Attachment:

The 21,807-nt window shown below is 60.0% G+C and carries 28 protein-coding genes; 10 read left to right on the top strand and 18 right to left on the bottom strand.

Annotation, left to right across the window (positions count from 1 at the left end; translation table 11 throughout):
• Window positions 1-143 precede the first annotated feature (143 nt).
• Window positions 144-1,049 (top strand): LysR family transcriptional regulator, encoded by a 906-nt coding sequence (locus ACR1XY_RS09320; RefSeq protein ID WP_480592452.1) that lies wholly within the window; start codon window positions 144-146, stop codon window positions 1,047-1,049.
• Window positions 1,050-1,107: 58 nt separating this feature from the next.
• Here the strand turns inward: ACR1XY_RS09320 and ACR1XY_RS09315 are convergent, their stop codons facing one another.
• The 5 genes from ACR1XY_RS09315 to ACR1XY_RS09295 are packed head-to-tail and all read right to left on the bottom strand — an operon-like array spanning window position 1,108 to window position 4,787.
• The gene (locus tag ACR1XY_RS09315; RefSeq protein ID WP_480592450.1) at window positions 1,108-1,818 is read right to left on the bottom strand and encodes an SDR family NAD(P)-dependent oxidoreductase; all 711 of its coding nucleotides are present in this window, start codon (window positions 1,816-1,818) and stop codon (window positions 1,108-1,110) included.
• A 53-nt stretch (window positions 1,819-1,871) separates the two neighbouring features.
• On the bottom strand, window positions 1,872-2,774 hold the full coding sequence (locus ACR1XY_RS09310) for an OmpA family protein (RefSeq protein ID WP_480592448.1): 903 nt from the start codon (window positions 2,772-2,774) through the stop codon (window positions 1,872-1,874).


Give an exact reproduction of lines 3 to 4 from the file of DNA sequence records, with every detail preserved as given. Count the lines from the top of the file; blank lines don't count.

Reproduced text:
• Window positions 1-143 precede the first annotated feature (143 nt).
• Window positions 144-1,049 (top strand): LysR family transcriptional regulator, encoded by a 906-nt coding sequence (locus ACR1XY_RS09320; RefSeq protein ID WP_480592452.1) that lies wholly within the window; start codon window positions 144-146, stop codon window positions 1,047-1,049.